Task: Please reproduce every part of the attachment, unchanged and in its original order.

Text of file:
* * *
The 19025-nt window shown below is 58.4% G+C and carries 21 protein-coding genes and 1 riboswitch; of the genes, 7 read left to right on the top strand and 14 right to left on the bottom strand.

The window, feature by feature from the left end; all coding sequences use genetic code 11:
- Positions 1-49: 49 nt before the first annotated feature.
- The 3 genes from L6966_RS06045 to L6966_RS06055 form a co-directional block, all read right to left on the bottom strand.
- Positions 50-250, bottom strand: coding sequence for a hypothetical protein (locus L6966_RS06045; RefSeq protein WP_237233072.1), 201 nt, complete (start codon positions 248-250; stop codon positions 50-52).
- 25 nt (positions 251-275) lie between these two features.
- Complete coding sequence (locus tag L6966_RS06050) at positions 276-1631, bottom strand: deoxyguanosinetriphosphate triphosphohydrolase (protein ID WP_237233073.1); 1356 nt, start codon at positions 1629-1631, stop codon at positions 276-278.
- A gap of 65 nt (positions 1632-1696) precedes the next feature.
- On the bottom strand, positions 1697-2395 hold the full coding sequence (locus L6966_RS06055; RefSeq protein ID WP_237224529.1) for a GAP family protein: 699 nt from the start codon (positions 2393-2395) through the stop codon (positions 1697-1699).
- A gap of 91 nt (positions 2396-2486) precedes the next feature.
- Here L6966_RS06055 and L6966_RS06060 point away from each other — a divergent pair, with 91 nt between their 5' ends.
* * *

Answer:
The 19025-nt window shown below is 58.4% G+C and carries 21 protein-coding genes and 1 riboswitch; of the genes, 7 read left to right on the top strand and 14 right to left on the bottom strand.

The window, feature by feature from the left end; all coding sequences use genetic code 11:
- Positions 1-49: 49 nt before the first annotated feature.
- The 3 genes from L6966_RS06045 to L6966_RS06055 form a co-directional block, all read right to left on the bottom strand.
- Positions 50-250, bottom strand: coding sequence for a hypothetical protein (locus L6966_RS06045; RefSeq protein WP_237233072.1), 201 nt, complete (start codon positions 248-250; stop codon positions 50-52).
- 25 nt (positions 251-275) lie between these two features.
- Complete coding sequence (locus tag L6966_RS06050) at positions 276-1631, bottom strand: deoxyguanosinetriphosphate triphosphohydrolase (protein ID WP_237233073.1); 1356 nt, start codon at positions 1629-1631, stop codon at positions 276-278.
- A gap of 65 nt (positions 1632-1696) precedes the next feature.
- On the bottom strand, positions 1697-2395 hold the full coding sequence (locus L6966_RS06055; RefSeq protein ID WP_237224529.1) for a GAP family protein: 699 nt from the start codon (positions 2393-2395) through the stop codon (positions 1697-1699).
- A gap of 91 nt (positions 2396-2486) precedes the next feature.
- Here L6966_RS06055 and L6966_RS06060 point away from each other — a divergent pair, with 91 nt between their 5' ends.